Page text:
Japan’s Nuclear Question: The Impossible Implementation of a Necessary Program
Repeated crises demonstrate that Japan's energy industry needs a change. However, the most beneficial one is the least popular.
In January, heavy snowfall in Japan caused widespread power outages and a spike in the price of electricity. Ten years after the Fukushima disaster, this crisis demonstrated that Japan’s energy problem remains unresolved: the island nation has not yet managed to produce its own energy reliably and sustainably. Indeed, renewables only contribute a small amount to energy consumption, Japanese industry is reliant on foreign oil and natural gas, and nuclear energy remains unpopular.
In the aftermath of World War II, the prospective use of atomic energy of any type raised eyebrows in Japan. To fill its energy needs, the country began importing large quantities of oil from the Middle East. However, thanks to an American pro-atomic energy campaign beginning in the 1950s, skepticism surrounding nuclear energy subsided. When the oil crisis of 1973 left Japan facing a recession, its energy ministry further warmed to the idea of nuclear power as a means of reducing the country’s dependence on oil. Yet, a series of near-accidents and cover-ups at power plants outraged Japanese citizens and prompted the government to limit nuclear power use, making it only a small fraction of the energy industry. This strategy proved successful until March 2011, when the Fukushima nuclear power plant disaster occurred. In the disaster’s aftermath, the Japanese public overwhelmingly supported the complete phasing out of nuclear power.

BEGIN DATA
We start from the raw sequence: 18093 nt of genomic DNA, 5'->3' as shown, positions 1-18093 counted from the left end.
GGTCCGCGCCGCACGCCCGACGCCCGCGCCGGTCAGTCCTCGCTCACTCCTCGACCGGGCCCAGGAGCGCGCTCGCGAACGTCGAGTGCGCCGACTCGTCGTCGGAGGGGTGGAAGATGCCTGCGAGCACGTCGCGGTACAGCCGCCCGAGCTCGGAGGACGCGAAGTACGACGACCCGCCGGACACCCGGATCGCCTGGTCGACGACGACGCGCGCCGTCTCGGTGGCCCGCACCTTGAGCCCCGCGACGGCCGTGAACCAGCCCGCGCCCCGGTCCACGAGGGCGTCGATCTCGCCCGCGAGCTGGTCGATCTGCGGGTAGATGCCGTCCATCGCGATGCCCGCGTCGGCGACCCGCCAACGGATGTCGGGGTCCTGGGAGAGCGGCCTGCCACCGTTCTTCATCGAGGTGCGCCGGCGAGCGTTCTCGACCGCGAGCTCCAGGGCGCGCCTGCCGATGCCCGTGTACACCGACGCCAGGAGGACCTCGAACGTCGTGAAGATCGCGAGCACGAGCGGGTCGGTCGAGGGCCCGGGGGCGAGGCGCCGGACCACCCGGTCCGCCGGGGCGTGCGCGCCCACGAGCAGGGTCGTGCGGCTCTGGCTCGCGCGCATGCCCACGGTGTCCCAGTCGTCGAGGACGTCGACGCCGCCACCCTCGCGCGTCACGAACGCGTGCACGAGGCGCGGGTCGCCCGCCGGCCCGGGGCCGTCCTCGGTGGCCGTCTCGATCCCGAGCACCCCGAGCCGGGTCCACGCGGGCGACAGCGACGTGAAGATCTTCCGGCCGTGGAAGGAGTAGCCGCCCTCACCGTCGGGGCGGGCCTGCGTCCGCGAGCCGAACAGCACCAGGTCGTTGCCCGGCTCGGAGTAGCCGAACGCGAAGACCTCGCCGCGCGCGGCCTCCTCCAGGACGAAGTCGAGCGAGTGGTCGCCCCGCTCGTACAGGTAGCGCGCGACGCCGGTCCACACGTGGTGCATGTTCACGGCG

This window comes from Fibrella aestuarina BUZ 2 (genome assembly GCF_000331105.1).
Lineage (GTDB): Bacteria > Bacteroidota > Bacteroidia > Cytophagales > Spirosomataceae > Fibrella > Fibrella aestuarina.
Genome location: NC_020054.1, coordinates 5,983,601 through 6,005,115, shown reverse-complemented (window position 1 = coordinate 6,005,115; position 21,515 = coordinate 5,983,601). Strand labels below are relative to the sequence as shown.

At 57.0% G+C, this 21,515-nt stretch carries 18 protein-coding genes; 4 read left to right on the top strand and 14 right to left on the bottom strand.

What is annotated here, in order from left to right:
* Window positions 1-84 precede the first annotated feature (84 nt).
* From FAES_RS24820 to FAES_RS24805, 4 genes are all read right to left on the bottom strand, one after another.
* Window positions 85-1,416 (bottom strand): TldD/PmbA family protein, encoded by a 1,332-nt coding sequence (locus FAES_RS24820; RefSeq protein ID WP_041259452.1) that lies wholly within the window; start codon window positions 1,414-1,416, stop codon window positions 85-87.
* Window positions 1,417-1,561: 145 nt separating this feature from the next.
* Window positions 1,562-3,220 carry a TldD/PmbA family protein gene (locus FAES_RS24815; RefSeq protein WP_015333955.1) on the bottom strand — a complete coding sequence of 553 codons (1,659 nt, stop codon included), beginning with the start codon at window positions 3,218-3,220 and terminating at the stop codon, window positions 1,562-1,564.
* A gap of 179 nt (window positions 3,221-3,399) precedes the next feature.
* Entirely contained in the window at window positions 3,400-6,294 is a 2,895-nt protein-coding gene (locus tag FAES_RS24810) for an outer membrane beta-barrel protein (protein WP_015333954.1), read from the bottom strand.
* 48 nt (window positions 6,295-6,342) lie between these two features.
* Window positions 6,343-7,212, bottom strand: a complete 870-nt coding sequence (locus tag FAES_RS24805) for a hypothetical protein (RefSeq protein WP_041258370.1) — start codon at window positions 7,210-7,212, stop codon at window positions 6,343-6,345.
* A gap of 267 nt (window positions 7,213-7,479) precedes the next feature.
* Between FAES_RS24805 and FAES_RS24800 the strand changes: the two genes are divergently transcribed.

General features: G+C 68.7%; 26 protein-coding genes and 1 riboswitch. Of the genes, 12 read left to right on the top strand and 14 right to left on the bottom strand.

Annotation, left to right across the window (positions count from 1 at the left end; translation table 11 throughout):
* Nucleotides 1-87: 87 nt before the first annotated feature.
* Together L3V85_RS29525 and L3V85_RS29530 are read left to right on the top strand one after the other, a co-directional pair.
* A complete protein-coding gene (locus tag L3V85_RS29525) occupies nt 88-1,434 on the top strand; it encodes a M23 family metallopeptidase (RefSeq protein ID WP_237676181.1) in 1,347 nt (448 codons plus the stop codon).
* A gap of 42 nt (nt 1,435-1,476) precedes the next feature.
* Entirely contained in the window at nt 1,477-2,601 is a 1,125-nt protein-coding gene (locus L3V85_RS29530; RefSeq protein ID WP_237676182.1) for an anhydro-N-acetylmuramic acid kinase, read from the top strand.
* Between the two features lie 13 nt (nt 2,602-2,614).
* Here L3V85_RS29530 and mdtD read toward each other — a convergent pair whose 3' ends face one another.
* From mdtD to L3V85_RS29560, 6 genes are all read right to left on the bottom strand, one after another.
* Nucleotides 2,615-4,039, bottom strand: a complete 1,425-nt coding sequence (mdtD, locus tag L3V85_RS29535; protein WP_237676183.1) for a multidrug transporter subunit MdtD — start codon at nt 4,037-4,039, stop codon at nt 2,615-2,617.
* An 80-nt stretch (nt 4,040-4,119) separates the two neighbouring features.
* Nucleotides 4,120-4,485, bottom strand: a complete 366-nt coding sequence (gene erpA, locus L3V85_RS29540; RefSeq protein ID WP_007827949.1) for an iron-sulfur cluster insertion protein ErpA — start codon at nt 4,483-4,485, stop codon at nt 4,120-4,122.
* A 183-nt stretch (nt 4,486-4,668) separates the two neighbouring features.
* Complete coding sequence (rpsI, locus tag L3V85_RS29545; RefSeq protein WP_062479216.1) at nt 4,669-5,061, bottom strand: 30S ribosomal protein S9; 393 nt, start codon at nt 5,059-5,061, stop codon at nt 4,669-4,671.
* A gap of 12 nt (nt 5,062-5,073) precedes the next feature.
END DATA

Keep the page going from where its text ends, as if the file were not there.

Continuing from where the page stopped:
As a result, the energy question remains unanswered. Japan is still dependent on imported oil, making it vulnerable to rapid price increases in the event of economic shocks. With Middle Eastern oil fuelling 90 per cent of Japan’s energy needs, instability in the Middle East means volatility and high prices for Japan’s energy industry. While competing nations are making significant strides in transitioning to zero-emitting industries, Japan’s renewable energy sector is struggling. During this winter’s heavy snowfall, Energy Minister Hiroshi Kajiyama claimed high prices were partly due to the lack of stable renewables like solar and wind. “Solar wasn’t generating, wind wasn’t generating,” he told the Financial Times. Constrained by its geography and expanding urban centres, Japan’s Ministry of Economy, Trade and Industry does not believe the country can make use of solar and wind energy as easily as its European and North American counterparts. In its most optimistic future projections, renewables would only contribute to 50 per cent of Japan’s energy usage in 2030. By contrast, Canada expects renewable energy to account for 90 per cent of its energy needs by 2030. In short, Japan’s dependency on foreign oil and its lack of renewables makes for a very problematic combination, both for the climate and for consumers.